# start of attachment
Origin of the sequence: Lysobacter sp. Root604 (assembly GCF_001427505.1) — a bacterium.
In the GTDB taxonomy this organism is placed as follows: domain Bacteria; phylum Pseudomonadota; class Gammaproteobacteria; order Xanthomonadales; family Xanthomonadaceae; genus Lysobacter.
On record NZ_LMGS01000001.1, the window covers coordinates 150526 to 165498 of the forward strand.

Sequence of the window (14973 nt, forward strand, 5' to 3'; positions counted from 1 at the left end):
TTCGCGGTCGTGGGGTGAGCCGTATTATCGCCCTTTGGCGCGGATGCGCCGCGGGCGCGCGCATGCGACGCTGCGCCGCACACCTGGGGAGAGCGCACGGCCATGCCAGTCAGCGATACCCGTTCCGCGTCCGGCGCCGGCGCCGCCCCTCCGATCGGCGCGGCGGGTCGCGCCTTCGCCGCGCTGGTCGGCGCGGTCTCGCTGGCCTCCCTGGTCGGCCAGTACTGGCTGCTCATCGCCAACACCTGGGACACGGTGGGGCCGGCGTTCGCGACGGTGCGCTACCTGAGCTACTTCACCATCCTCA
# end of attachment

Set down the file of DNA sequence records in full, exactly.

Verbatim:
Origin of the sequence: Lysobacter sp. Root604 (assembly GCF_001427505.1) — a bacterium.
In the GTDB taxonomy this organism is placed as follows: domain Bacteria; phylum Pseudomonadota; class Gammaproteobacteria; order Xanthomonadales; family Xanthomonadaceae; genus Lysobacter.
On record NZ_LMGS01000001.1, the window covers coordinates 150526 to 165498 of the forward strand.

Sequence of the window (14973 nt, forward strand, 5' to 3'; positions counted from 1 at the left end):
TTCGCGGTCGTGGGGTGAGCCGTATTATCGCCCTTTGGCGCGGATGCGCCGCGGGCGCGCGCATGCGACGCTGCGCCGCACACCTGGGGAGAGCGCACGGCCATGCCAGTCAGCGATACCCGTTCCGCGTCCGGCGCCGGCGCCGCCCCTCCGATCGGCGCGGCGGGTCGCGCCTTCGCCGCGCTGGTCGGCGCGGTCTCGCTGGCCTCCCTGGTCGGCCAGTACTGGCTGCTCATCGCCAACACCTGGGACACGGTGGGGCCGGCGTTCGCGACGGTGCGCTACCTGAGCTACTTCACCATCCTCA